Welcome to the new Independent website. We hope you enjoy it and we value your feedback. Please contact us here.

Australia look to their women

The state backs a feisty female approach. Richard Yallop reports from Melbourne
If Evonne Goolagong, the Aborigine from Barellan, New South Wales, won Australian hearts at Wimbledon, then Cathy Freeman, the Aboriginal runner from Victoria, is poised to do the same in Atlanta. When Freeman, the Commonwealth 400 metres champion, pursues Marie-Jose Perec, of France, the world and Olympic champion, she will carry all Australia with her.

Australia is well-known to be sport-obsessed, which is reflected in the fact that its team of 425 will be its largest ever sent to an Olympics, and the third largest in Atlanta, after the United States and Germany. Female athletes comprise more than a third of the team, and carry many of the country's hopes.

Apart from Freeman there is Kathy Watt, the Olympic cycling road race champion; Rebecca Joyce, the world champion in the lightweight sculls; the imperious women's hockey team, which is unbeaten in 31 matches, and the women's basketball team. Kieren Perkins, the Olympic 1500m swimming champion, and his Melbourne challenger, Daniel Kowalski, may be the two best-known names but after them it is the women who capture most headlines.

This does not surprise Dawn Fraser, Australia's most famous female Olympian, who won triple gold in the 100m freestyle at Melbourne, Rome and Tokyo, and has since become a champion of Australian female athletics. She recently said: "Women in this country have always been a lot more gutsy than the men. Women have been the hardest-working segment of a nation that had to work its way up from colonial status. Their ability to endure explains a lot of our Olympic success."

Fraser is an Australian Olympic icon. It seemed that every Olympics someone like her, or Herb Elliot, the 1500m champion, or Shane Gould, who won three gold medals in the pool at Munich at the age of 15, would bob up.

But at the 1976 Olympics the pool of talent dried up. Australia won no golds in Montreal and only five medals in all. It was considered enough of a national crisis for the government to step in to devise some way of fostering new sporting talent.

The solution was to found the Australian Institute of Sport, which was opened in Canberra in 1981 as a training centre for elite athletes. The system was gradually strengthened as the state opened their own institutes. A specialist cycling squad was sent up in Adelaide, while the men's and women's hockey teams trained in Perth.

By Barcelona the system seemed to be working. Australia won 27 medals, including seven golds, the highest tally since the 35 at the "home" Olympics in Melbourne in 1956.

Sydney winning the 2000 Games promoted a further government investment of about pounds 65m in the Olympic sports from 1994 to 2000 and Freeman, Watt and Joyce are beneficiaries. All have scholarships with the Australian Institute of Sport, as well as additional funding from the state institutes in New South Wales and Victoria.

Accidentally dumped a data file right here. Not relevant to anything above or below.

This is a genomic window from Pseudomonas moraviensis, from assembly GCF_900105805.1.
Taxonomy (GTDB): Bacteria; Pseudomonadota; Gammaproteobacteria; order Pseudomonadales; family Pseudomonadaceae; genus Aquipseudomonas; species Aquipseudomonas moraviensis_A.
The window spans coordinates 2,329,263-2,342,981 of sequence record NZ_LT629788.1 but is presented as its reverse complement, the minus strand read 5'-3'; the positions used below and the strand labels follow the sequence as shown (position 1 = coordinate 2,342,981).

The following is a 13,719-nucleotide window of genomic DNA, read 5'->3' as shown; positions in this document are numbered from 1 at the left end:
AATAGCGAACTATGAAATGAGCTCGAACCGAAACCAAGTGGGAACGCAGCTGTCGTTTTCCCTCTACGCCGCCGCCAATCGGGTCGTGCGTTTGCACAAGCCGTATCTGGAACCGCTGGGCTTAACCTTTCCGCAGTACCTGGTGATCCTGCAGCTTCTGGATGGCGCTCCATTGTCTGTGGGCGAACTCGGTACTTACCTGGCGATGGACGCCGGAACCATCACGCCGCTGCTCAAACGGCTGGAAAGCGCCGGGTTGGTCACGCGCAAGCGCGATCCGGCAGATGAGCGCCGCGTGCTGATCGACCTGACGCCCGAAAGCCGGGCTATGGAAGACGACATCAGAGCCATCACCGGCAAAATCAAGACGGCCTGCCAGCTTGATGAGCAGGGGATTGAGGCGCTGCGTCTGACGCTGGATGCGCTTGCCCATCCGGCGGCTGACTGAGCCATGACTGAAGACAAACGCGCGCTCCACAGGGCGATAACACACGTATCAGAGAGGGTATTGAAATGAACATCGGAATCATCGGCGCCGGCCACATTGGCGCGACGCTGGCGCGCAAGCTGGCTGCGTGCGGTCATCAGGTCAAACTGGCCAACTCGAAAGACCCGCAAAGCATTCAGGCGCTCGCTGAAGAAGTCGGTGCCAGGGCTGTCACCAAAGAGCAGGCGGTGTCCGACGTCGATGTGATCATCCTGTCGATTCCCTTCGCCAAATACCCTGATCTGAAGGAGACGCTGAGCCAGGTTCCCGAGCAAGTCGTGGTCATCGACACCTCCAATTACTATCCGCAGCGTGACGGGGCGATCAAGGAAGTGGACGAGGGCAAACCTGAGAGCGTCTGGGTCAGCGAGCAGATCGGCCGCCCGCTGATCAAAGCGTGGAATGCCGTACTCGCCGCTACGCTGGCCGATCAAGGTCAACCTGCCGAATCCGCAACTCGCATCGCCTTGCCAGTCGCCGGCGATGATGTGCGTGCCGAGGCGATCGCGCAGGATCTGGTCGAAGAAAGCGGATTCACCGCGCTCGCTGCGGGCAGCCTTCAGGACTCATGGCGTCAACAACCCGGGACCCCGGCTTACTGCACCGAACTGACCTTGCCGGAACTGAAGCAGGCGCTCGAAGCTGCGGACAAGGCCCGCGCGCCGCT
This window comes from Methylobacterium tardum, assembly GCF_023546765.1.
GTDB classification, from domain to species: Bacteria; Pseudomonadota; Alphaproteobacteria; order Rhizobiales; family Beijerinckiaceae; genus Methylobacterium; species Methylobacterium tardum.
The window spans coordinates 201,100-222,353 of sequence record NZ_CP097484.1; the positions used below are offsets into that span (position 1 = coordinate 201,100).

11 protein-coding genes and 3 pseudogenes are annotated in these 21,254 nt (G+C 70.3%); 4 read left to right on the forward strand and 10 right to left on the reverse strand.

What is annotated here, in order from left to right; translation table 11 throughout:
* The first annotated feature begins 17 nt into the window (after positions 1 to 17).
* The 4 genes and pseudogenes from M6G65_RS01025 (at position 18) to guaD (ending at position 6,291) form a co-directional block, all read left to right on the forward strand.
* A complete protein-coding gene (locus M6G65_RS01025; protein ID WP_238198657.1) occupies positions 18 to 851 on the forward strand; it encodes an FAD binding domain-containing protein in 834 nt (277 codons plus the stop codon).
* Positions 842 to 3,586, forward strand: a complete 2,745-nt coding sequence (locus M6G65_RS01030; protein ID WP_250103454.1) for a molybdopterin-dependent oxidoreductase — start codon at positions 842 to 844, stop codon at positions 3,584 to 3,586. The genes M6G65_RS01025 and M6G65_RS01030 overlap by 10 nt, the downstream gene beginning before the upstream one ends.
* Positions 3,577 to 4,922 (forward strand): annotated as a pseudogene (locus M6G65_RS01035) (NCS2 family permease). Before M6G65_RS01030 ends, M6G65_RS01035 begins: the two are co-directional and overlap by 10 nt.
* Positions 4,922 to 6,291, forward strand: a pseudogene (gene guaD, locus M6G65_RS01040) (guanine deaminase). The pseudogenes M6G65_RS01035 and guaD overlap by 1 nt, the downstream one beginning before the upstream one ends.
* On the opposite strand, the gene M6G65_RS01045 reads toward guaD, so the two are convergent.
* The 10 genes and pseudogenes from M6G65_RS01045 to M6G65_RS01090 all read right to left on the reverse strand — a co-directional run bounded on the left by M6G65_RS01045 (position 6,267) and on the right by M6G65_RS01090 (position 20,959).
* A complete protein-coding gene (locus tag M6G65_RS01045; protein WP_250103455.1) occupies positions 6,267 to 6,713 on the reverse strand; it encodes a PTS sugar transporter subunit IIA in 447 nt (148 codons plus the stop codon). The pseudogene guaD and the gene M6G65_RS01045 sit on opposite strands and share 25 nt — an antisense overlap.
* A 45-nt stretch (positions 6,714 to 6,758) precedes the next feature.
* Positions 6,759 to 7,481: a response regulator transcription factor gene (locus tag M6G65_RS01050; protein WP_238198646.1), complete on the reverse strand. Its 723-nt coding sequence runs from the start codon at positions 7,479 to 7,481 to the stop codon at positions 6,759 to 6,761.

They continue the tradition of feisty Australian athletes established by Fraser. In 1968 she was prevented from defending her 100m title at Mexico by a 10- year-ban imposed by the Australian swimming authorities for alleged breaches of team discipline.

It is no surprise that she is now a staunch supporter of Watt in her battles with Australia's cycling administrators. Watt's competitive tunnel vision prevents her from seeing anything beyond her own impending race.

She is the best woman cyclist Australia has ever produced, and proved it at Barcelona where she won gold in the road race and silver in the 3,000m pursuit. Her unorthodox self-absorption did not endear her to Charlie Walsh, Australia's highly successful head coach, who prefers riders who bend to the team ethic, and he did not approve of her riding in both the road race and the track events.

Watt is now being threatened with exclusion from the pursuit, but she has taken her injustice to the newspapers and television, and engaged a lawyer to act against the Cycling Federation. There is an honourable and long-established tradition in Australian Olympic sports of athletes having to battle harder against their own administrators than they do against international opponents, and Watt is firmly upholding the tradition.

Freeman found herself embroiled with the administrators at the 1994 Commonwealth Games, where she was criticised by an official for carrying the Aboriginal flag round the track after her 400m victory, instead of the Australian flag. The official's attack on Freeman's mild display of black pride provoked uproar in Australia, but the official survived all the cries for his sacking.

Joyce has fought a different kind of battle to get to Atlanta. Her father ran for Australia in the Melbourne Olympics while she was an exceptional rower at school and had been selected for Australia when she was struck down by chronic fatigue syndrome. Everything in her life collapsed, including her marriage. She fought her way back and won the gold medal in the lightweight double scull.

Her departure from the Olympics was accompanied by a different kind of controversy from Watt. Resuming the modelling career she gave up at the time of her illness, she posed nude for a magazine spread of Australia's Atlanta athletes.

It was not the conventional preparation but it was quite in character for Australia's spirited female athletes. From the time of Dawn Fraser, they've had their eyes firmly set on being first to the finish line, but they do not always mind who they offend on the way there.